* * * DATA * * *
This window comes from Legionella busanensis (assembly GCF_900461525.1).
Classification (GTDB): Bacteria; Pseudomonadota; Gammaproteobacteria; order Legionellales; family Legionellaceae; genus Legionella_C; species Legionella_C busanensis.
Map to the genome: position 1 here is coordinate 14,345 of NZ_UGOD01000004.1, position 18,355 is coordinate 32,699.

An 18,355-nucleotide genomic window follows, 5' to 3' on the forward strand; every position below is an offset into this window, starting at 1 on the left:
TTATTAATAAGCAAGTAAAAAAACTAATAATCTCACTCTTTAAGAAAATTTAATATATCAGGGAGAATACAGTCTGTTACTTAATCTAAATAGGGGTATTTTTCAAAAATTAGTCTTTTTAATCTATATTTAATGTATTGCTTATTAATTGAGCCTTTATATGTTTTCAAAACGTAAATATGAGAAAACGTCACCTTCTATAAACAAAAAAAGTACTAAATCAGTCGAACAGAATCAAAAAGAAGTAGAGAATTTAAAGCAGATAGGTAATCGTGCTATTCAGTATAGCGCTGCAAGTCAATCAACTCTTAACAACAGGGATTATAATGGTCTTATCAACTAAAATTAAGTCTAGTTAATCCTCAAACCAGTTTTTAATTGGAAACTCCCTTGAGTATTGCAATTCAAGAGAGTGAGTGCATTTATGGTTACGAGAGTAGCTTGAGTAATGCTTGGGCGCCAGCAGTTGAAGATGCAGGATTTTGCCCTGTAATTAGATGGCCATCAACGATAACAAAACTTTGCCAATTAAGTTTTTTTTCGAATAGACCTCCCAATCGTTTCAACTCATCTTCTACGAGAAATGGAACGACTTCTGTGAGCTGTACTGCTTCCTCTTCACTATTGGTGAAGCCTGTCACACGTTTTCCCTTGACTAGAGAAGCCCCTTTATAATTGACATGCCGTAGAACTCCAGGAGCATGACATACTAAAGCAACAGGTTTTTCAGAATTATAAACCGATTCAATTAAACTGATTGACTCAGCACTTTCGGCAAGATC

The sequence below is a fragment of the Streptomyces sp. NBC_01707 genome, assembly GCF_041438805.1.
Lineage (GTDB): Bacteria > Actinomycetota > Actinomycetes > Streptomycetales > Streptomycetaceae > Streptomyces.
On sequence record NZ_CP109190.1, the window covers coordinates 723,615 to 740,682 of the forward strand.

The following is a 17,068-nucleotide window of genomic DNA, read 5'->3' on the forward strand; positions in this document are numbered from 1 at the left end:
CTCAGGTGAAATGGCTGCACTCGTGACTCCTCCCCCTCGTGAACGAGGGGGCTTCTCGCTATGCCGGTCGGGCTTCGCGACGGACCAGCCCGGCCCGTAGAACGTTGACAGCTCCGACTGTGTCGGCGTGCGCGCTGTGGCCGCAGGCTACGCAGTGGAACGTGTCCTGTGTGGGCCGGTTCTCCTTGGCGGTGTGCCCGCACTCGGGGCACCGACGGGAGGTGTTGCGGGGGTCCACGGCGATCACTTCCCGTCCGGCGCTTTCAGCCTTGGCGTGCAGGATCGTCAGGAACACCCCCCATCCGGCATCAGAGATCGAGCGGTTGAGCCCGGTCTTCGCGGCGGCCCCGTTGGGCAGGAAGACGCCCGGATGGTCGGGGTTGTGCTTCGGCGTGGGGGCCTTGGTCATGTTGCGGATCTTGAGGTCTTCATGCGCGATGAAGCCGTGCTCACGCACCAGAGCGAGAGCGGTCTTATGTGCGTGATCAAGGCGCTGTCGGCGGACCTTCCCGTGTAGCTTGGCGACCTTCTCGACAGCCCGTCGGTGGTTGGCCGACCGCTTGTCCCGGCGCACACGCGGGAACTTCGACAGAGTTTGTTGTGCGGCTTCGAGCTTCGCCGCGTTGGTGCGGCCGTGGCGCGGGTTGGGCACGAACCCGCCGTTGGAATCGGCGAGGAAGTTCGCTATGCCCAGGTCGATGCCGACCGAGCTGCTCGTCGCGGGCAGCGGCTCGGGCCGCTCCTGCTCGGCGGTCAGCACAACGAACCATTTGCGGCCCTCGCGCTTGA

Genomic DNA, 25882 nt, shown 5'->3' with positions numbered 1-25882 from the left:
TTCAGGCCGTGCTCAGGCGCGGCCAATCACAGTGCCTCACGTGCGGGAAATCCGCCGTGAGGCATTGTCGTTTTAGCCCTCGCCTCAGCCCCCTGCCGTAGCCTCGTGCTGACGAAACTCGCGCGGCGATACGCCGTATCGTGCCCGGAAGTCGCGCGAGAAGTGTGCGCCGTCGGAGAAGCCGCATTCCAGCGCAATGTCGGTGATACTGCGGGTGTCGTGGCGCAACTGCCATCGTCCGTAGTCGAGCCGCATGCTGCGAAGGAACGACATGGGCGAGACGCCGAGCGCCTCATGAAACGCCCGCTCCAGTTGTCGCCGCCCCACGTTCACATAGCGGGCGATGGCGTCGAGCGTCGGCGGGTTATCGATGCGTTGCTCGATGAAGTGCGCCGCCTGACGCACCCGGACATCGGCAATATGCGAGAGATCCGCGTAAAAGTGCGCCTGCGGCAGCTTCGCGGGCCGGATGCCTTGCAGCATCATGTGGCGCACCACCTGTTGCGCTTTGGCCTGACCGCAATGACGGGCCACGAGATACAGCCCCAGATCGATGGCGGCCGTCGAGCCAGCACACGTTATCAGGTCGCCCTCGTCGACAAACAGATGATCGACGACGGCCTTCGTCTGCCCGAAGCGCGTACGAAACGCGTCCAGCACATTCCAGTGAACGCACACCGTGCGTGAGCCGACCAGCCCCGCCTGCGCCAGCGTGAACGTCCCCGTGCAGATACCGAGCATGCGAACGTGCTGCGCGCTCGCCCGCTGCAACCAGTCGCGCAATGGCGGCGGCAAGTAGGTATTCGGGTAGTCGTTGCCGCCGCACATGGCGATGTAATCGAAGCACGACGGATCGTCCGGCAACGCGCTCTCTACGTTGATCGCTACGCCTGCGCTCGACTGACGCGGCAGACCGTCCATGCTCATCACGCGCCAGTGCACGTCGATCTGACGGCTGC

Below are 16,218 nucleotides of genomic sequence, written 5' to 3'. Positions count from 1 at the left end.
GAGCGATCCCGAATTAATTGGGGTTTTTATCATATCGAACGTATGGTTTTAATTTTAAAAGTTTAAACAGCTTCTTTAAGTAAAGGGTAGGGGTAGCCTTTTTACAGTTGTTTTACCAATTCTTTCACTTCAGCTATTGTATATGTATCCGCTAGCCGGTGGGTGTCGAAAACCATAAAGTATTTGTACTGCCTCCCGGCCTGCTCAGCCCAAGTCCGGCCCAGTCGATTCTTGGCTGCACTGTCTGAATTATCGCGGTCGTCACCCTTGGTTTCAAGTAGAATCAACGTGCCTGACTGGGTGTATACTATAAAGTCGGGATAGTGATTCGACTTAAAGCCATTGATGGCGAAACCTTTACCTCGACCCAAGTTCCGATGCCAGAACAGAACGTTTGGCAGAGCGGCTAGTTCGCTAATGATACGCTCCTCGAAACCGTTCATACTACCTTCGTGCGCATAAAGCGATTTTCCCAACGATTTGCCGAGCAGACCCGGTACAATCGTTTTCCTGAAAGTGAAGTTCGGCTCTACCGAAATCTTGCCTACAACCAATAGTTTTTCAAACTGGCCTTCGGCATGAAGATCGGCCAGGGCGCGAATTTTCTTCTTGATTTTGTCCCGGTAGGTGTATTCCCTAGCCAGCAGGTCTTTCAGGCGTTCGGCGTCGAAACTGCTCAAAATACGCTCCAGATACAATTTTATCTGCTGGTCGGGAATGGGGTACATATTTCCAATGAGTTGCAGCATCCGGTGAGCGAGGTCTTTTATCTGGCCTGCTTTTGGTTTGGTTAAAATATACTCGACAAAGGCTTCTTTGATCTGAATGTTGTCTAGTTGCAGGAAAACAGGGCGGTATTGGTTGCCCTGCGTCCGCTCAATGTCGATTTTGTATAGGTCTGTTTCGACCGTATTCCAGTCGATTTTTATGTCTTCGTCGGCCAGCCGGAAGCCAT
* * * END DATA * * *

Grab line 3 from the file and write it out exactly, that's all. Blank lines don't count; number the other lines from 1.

Map to the genome: position 1 here is coordinate 14,345 of NZ_UGOD01000004.1, position 18,355 is coordinate 32,699.